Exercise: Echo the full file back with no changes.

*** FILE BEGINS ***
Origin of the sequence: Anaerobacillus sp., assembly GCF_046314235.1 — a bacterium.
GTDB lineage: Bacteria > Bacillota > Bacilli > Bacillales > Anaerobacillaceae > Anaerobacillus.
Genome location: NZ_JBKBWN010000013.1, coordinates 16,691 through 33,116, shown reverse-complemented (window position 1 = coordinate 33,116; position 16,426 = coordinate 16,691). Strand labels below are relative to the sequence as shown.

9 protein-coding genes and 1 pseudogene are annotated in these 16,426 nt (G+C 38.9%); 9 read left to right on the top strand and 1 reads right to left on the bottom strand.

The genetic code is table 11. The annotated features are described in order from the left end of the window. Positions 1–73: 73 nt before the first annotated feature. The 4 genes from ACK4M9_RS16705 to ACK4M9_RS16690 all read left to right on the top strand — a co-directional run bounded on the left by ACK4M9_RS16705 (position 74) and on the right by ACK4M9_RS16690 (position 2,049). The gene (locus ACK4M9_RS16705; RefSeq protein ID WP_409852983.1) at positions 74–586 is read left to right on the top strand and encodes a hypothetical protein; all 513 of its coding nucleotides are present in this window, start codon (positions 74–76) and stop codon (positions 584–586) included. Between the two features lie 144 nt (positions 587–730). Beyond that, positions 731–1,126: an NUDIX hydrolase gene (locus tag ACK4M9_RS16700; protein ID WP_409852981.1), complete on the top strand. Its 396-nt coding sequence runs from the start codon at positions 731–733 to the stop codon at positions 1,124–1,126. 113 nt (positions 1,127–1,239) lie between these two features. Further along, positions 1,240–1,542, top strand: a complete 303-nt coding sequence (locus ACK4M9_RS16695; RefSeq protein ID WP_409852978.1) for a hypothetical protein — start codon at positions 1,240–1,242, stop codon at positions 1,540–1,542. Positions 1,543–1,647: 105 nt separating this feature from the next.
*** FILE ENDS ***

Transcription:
Origin of the sequence: Anaerobacillus sp., assembly GCF_046314235.1 — a bacterium.
GTDB lineage: Bacteria > Bacillota > Bacilli > Bacillales > Anaerobacillaceae > Anaerobacillus.
Genome location: NZ_JBKBWN010000013.1, coordinates 16,691 through 33,116, shown reverse-complemented (window position 1 = coordinate 33,116; position 16,426 = coordinate 16,691). Strand labels below are relative to the sequence as shown.

9 protein-coding genes and 1 pseudogene are annotated in these 16,426 nt (G+C 38.9%); 9 read left to right on the top strand and 1 reads right to left on the bottom strand.

The genetic code is table 11. The annotated features are described in order from the left end of the window. Positions 1–73: 73 nt before the first annotated feature. The 4 genes from ACK4M9_RS16705 to ACK4M9_RS16690 all read left to right on the top strand — a co-directional run bounded on the left by ACK4M9_RS16705 (position 74) and on the right by ACK4M9_RS16690 (position 2,049). The gene (locus ACK4M9_RS16705; RefSeq protein ID WP_409852983.1) at positions 74–586 is read left to right on the top strand and encodes a hypothetical protein; all 513 of its coding nucleotides are present in this window, start codon (positions 74–76) and stop codon (positions 584–586) included. Between the two features lie 144 nt (positions 587–730). Beyond that, positions 731–1,126: an NUDIX hydrolase gene (locus tag ACK4M9_RS16700; protein ID WP_409852981.1), complete on the top strand. Its 396-nt coding sequence runs from the start codon at positions 731–733 to the stop codon at positions 1,124–1,126. 113 nt (positions 1,127–1,239) lie between these two features. Further along, positions 1,240–1,542, top strand: a complete 303-nt coding sequence (locus ACK4M9_RS16695; RefSeq protein ID WP_409852978.1) for a hypothetical protein — start codon at positions 1,240–1,242, stop codon at positions 1,540–1,542. Positions 1,543–1,647: 105 nt separating this feature from the next.